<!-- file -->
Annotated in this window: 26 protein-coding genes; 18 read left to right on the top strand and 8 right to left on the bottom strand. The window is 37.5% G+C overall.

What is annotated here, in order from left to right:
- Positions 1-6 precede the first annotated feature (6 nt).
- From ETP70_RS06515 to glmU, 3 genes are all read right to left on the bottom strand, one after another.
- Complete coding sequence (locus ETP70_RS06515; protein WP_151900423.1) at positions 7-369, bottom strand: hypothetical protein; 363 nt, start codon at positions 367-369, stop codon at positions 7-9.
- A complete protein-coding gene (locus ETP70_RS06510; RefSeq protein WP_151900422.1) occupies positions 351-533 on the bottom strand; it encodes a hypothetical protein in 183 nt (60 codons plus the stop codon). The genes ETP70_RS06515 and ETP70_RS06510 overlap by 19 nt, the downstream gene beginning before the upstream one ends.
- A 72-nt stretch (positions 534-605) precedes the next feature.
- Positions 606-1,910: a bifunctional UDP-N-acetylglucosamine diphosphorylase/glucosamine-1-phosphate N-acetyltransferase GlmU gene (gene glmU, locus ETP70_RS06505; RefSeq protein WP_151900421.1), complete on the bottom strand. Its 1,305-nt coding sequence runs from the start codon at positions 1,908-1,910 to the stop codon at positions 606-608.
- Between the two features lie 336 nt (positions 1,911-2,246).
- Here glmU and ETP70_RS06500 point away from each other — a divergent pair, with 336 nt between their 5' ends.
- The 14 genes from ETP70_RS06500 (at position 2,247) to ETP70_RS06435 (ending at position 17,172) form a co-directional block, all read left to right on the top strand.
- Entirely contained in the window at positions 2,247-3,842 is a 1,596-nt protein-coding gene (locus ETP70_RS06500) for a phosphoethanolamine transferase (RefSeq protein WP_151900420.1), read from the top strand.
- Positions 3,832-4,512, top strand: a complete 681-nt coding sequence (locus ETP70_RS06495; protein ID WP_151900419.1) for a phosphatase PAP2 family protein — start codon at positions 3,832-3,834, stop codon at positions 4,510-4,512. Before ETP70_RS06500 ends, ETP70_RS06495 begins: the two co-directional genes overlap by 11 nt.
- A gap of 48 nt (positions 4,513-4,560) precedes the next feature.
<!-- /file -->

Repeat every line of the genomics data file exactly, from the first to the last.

Annotated in this window: 26 protein-coding genes; 18 read left to right on the top strand and 8 right to left on the bottom strand. The window is 37.5% G+C overall.

What is annotated here, in order from left to right:
- Positions 1-6 precede the first annotated feature (6 nt).
- From ETP70_RS06515 to glmU, 3 genes are all read right to left on the bottom strand, one after another.
- Complete coding sequence (locus ETP70_RS06515; protein WP_151900423.1) at positions 7-369, bottom strand: hypothetical protein; 363 nt, start codon at positions 367-369, stop codon at positions 7-9.
- A complete protein-coding gene (locus ETP70_RS06510; RefSeq protein WP_151900422.1) occupies positions 351-533 on the bottom strand; it encodes a hypothetical protein in 183 nt (60 codons plus the stop codon). The genes ETP70_RS06515 and ETP70_RS06510 overlap by 19 nt, the downstream gene beginning before the upstream one ends.
- A 72-nt stretch (positions 534-605) precedes the next feature.
- Positions 606-1,910: a bifunctional UDP-N-acetylglucosamine diphosphorylase/glucosamine-1-phosphate N-acetyltransferase GlmU gene (gene glmU, locus ETP70_RS06505; RefSeq protein WP_151900421.1), complete on the bottom strand. Its 1,305-nt coding sequence runs from the start codon at positions 1,908-1,910 to the stop codon at positions 606-608.
- Between the two features lie 336 nt (positions 1,911-2,246).
- Here glmU and ETP70_RS06500 point away from each other — a divergent pair, with 336 nt between their 5' ends.
- The 14 genes from ETP70_RS06500 (at position 2,247) to ETP70_RS06435 (ending at position 17,172) form a co-directional block, all read left to right on the top strand.
- Entirely contained in the window at positions 2,247-3,842 is a 1,596-nt protein-coding gene (locus ETP70_RS06500) for a phosphoethanolamine transferase (RefSeq protein WP_151900420.1), read from the top strand.
- Positions 3,832-4,512, top strand: a complete 681-nt coding sequence (locus ETP70_RS06495; protein ID WP_151900419.1) for a phosphatase PAP2 family protein — start codon at positions 3,832-3,834, stop codon at positions 4,510-4,512. Before ETP70_RS06500 ends, ETP70_RS06495 begins: the two co-directional genes overlap by 11 nt.
- A gap of 48 nt (positions 4,513-4,560) precedes the next feature.